Doing this can increase your melanoma risk
Approximately 7.8 million American adults have done it, but indoor tanning can put you at serious risk for skin cancer.
According to the American Academy of Dermatology, even one indoor tanning session can increase a user’s risk of developing melanoma by 20%, squamous cell carcinoma by 67% and basal cell carcinoma by 29%.
In fact, researchers estimate indoor tanning may cause about 400,000 cases of skin cancer in the U.S. each year.
Experts find the trend upsetting.
“The statistics are startling,” says Dr. Sigrun Hallmeyer, director of cancer services and oncologist/hematologist at Advocate Lutheran General Hospital in Park Ridge, Ill. “I continue to see an increase in all stages of melanoma cases, especially among young patients in my practice. There’s really no such thing as a healthy tan, but especially when it comes to indoor tanning, my recommendation is plain and simple – do not participate.”
The trends are even more concerning when you examine who’s most prone to use the beds. More than half of indoor tanners start tanning before the age of 21, and nearly a third start tanning even earlier – before they turn 18.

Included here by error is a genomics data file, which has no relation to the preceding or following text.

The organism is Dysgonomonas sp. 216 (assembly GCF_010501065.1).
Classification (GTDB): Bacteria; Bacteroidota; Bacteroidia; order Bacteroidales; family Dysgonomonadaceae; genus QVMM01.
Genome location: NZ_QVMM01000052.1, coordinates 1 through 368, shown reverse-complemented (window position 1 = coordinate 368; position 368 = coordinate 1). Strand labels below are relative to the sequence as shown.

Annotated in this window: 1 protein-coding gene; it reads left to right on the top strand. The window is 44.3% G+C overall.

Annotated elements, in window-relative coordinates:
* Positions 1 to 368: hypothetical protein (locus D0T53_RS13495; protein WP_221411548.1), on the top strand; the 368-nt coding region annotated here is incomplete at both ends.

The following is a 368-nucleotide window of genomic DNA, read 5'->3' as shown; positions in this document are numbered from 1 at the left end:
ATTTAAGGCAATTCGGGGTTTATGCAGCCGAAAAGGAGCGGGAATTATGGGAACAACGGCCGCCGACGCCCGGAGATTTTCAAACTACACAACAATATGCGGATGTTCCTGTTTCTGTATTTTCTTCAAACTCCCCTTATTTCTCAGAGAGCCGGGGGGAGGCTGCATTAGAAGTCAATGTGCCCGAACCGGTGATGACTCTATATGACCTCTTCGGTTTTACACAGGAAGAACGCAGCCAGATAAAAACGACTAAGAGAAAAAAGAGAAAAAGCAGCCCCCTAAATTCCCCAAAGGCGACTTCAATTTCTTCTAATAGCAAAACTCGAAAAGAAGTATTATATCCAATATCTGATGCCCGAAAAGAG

Some states, like Illinois, even have legislation regulating minors’ use of tanning devices for this reason.
“Awareness and understanding of the risks of indoor tanning are integral to protecting the younger population from a dangerous habit that could have adverse and even deadly consequences later in life,” says Dr. Hallmeyer. “The United States Department of Health and Human Services and the World Health Organization’s International Agency of Research on Cancer panel have declared UV radiation from the sun and artificial sources, like tanning beds, to be a known carcinogen, or cancer-causing substance.”
And the dangers and damage caused by indoor tanning doesn’t stop at an increased risk of melanoma.
Studies show that exposure to UV radiation from indoor tanning damages the DNA of skin cells and can lead to skin aging prematurely, immune system issues and even eye damage.
“There has been research that indicates over 20% of Caucasian women in their teens and 20s who use indoor tanning beds seem to exhibit a dependence on the activity,” says Dr. Hallmeyer.
Concerned about your risk?
If someone has used an indoor tanning bed in the past or has risk factors such as a history of blistering sunburns as a teenager, red or blonde hair, marked freckling or a family history of melanoma and is over 40, Dr. Hallmeyer recommends an annual skin exam with a trained professional.
Monthly skin self-exams are also important to determine if you need to see a physician.
You can use the ABCDEs of melanoma to check your moles:
- Border irregularity
- Color change
- Diameter greater than 6 mm
- Evolving or changing lesion
About the Author
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